paradox of faith as an offense to the Jews, foolishness...

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nicoticola

New Member
Turkish
Hello,

What does offense mean in the following sentence from a Kierkegaard text: "Christianity claims to be the eternal, essential truth that has
come into existence in time. It proclaims itself as the paradox and thus requires the inwardness of faith – that which is an offense to the Jews, foolishness to the Greeks, and an absurdity to the understanding." Do the Jews perceive this paradoxical aspect of faith in Christianity as something insulting or is it perceived as a sin? I'm trying to differentiate because in Turkish translations of the Bible both words are used to translate the word offence.

Thank you,
 
  • Glasguensis

    Signal Modulation
    English - Scotland
    It's not clear in the original, unfortunately. I think it means something which is perceived as a sin, since the two phrases which follow it fit better with that interpretation.
     

    Mahantongo

    Senior Member
    English (U.S.)
    Kierkegaard is clearly making a reference to the first epistle of St. Paul to the Corinthians. In the first chapter of the epistle (verses 22 through 24), Paul writes the following (Revised Standard Version translation): For Jews demand signs and Greeks seek wisdom, but we preach Christ crucified, a stumbling block to Jews and folly to Gentiles, but to those who are called, both Jews and Greeks, Christ the power of God and the wisdom of God.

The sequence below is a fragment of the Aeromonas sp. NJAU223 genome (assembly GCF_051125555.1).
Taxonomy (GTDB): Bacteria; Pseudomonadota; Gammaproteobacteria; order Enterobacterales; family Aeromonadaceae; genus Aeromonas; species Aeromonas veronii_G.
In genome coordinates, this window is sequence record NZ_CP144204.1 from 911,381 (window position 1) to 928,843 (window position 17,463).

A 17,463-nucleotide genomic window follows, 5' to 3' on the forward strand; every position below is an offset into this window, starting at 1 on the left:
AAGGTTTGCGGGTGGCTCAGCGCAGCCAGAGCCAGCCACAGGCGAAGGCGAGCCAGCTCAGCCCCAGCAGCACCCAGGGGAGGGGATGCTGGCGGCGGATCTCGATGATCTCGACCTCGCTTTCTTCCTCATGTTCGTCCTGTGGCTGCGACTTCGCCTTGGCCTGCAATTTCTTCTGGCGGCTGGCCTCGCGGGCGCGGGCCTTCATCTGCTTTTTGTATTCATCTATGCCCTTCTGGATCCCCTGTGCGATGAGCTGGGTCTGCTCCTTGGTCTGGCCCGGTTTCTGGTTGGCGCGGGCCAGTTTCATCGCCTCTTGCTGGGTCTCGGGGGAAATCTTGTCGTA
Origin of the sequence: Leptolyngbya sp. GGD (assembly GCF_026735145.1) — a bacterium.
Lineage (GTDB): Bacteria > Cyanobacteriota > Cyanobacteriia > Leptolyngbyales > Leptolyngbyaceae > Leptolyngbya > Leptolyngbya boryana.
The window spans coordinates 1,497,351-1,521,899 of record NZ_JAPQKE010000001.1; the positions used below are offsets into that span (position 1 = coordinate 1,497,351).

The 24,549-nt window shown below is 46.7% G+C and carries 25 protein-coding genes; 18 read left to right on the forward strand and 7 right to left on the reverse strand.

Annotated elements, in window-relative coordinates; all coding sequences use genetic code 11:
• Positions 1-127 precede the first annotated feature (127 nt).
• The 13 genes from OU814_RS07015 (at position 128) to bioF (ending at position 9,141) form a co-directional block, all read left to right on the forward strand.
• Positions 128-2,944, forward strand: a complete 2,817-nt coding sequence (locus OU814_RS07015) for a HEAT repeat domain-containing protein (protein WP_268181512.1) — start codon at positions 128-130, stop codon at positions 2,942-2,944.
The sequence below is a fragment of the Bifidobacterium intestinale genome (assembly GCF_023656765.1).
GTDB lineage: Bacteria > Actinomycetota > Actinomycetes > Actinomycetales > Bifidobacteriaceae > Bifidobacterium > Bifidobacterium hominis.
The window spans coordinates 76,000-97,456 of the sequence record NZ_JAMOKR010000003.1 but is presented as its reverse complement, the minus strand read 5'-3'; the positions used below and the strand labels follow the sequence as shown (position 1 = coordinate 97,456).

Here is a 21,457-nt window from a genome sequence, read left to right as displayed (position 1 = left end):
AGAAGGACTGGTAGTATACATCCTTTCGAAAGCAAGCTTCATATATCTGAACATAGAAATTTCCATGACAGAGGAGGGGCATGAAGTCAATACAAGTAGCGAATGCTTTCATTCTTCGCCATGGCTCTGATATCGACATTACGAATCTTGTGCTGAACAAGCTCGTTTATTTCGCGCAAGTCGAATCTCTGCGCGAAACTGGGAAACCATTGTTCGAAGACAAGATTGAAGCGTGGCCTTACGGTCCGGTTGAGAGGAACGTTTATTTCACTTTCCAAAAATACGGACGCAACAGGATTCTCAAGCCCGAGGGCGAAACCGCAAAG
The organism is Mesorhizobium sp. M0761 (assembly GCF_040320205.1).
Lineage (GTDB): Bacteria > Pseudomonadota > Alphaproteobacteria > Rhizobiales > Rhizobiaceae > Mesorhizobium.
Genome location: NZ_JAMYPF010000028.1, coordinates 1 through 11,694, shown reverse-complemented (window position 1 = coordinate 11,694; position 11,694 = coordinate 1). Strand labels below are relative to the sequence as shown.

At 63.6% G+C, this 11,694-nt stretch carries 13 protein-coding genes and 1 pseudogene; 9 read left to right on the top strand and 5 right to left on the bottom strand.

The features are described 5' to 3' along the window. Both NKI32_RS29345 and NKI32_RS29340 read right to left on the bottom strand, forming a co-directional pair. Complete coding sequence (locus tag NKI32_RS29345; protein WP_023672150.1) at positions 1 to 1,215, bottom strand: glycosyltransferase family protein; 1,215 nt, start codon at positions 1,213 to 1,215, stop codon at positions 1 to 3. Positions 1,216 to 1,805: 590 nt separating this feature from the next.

The word translated as "stumbling block" here (which is also translated elsewhere as "offense") is the Greek word "skandalon". The Greek word literally means a baited trap or snare for animals. By extension, it is used to mean things that make people trip or stumble, and by further extension it means an offense or an enticement that leads people into sin or error. In the particular passage Kierkegaard is citing, Paul is saying that the crucifixion of Jesus Christ is a discouragement or obstacle to Jews who might otherwise believe in him, because it contradicted their expectations of a powerful, invincible messianic king.
     

    nicoticola

    New Member
    Turkish
    Thank you so much Mahantongo. This is precisely why I asked about it as one Turkish translation of the said verse uses the expression "stumbling." The Greek origin brings everything together in my mind now.

    All the best,
     
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